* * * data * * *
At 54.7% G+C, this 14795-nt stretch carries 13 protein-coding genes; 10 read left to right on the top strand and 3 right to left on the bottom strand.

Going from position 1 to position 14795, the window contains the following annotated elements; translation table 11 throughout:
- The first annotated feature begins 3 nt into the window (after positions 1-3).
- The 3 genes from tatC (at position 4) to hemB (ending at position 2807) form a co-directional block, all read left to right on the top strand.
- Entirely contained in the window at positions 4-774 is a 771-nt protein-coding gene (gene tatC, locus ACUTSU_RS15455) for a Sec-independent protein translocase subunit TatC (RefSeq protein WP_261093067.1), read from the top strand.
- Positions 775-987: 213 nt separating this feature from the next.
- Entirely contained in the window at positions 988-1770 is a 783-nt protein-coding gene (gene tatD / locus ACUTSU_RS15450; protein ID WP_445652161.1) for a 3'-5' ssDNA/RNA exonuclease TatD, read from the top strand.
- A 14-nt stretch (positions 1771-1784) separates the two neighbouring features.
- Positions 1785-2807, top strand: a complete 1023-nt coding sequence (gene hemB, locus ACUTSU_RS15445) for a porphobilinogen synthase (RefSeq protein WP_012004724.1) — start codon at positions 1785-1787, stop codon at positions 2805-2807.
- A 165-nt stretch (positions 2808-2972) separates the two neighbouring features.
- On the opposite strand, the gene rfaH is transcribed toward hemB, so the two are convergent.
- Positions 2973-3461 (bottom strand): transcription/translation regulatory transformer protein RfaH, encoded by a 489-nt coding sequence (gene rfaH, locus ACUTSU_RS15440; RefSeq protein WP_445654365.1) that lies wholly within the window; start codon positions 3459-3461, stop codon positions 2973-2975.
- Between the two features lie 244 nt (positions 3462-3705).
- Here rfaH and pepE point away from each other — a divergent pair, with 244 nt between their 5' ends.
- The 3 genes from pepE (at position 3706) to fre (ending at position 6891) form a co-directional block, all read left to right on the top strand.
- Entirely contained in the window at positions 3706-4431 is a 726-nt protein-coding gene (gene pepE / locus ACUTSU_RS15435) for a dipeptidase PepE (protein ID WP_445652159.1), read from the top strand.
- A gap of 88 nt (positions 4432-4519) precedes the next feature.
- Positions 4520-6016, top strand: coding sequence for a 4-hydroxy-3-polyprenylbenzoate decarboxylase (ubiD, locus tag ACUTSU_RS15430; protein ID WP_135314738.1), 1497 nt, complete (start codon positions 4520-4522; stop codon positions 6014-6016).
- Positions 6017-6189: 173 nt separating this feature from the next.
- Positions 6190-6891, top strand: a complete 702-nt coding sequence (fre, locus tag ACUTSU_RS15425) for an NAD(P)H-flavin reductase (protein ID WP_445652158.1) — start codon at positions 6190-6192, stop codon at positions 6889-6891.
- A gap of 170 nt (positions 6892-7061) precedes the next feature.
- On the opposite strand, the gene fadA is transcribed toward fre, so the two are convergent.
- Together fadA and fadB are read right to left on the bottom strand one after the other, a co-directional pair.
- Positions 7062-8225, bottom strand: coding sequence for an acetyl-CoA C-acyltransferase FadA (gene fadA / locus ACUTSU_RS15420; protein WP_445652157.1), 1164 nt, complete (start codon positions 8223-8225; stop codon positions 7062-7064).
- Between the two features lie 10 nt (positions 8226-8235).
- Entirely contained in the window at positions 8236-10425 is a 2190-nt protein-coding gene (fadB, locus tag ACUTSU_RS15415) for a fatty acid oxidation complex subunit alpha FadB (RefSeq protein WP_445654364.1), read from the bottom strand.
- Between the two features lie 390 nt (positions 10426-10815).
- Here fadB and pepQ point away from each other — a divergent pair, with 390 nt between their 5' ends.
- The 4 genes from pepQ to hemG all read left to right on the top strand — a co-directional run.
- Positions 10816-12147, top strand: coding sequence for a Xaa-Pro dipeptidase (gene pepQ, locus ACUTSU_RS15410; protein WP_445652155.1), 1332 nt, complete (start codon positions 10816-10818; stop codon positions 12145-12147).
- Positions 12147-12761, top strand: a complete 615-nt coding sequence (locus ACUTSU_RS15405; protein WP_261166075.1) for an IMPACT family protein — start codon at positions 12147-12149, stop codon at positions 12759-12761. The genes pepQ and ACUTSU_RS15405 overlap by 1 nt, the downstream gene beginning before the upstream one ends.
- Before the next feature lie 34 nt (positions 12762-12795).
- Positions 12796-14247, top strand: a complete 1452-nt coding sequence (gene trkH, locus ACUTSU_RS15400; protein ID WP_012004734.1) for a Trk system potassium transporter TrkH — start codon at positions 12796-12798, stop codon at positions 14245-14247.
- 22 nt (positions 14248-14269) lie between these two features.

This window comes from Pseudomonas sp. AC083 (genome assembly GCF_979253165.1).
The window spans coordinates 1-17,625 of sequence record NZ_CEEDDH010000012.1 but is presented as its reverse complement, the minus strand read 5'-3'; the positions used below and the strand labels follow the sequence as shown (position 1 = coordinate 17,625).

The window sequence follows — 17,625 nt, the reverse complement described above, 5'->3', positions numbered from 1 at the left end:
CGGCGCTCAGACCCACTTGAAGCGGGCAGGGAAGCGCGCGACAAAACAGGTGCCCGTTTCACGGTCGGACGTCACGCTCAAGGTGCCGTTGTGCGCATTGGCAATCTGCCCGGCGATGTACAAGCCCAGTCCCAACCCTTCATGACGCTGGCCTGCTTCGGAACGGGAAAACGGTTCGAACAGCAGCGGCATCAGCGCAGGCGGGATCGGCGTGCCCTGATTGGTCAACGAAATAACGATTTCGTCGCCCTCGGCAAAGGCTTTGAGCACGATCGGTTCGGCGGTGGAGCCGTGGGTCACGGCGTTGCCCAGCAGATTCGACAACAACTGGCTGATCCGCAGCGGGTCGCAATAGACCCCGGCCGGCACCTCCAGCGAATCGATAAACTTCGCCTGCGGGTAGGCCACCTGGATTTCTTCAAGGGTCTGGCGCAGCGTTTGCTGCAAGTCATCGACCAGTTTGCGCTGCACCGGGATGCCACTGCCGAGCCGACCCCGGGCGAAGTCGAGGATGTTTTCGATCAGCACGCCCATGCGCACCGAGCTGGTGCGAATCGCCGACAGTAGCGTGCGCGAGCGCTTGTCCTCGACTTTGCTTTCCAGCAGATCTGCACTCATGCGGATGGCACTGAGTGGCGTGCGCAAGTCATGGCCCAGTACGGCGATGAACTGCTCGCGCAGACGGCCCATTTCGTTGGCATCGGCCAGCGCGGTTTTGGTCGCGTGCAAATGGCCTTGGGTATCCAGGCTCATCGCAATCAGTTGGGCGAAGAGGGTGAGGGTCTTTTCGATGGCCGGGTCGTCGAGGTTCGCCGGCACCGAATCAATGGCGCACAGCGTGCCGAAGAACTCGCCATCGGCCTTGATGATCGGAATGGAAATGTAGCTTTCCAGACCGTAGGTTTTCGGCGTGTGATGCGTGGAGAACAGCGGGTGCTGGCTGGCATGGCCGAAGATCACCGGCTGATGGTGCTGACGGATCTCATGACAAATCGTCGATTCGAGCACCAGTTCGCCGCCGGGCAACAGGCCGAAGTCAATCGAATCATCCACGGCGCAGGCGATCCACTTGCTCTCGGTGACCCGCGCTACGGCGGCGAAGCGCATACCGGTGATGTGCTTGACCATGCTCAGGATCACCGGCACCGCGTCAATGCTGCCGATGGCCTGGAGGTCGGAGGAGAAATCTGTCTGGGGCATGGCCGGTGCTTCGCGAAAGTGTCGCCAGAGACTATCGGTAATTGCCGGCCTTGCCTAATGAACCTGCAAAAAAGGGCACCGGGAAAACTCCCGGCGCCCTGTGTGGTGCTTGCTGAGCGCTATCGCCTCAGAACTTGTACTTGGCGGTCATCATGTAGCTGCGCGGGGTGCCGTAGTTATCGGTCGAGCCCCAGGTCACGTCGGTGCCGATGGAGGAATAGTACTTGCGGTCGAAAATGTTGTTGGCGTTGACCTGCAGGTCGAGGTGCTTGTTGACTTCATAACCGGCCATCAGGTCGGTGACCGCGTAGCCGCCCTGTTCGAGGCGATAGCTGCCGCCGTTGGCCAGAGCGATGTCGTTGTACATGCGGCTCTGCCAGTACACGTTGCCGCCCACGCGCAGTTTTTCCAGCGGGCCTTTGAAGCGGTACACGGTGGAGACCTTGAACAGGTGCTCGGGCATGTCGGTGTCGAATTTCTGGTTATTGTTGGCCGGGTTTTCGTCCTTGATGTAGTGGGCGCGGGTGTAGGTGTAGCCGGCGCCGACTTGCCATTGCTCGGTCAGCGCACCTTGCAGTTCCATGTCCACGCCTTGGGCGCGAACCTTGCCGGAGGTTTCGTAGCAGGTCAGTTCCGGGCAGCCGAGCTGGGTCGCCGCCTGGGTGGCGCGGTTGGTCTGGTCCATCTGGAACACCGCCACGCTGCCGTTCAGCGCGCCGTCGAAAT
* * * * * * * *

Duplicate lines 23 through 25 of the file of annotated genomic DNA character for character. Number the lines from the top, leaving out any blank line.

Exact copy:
- Together fadA and fadB are read right to left on the bottom strand one after the other, a co-directional pair.
- Positions 7062-8225, bottom strand: coding sequence for an acetyl-CoA C-acyltransferase FadA (gene fadA / locus ACUTSU_RS15420; protein WP_445652157.1), 1164 nt, complete (start codon positions 8223-8225; stop codon positions 7062-7064).
- Between the two features lie 10 nt (positions 8226-8235).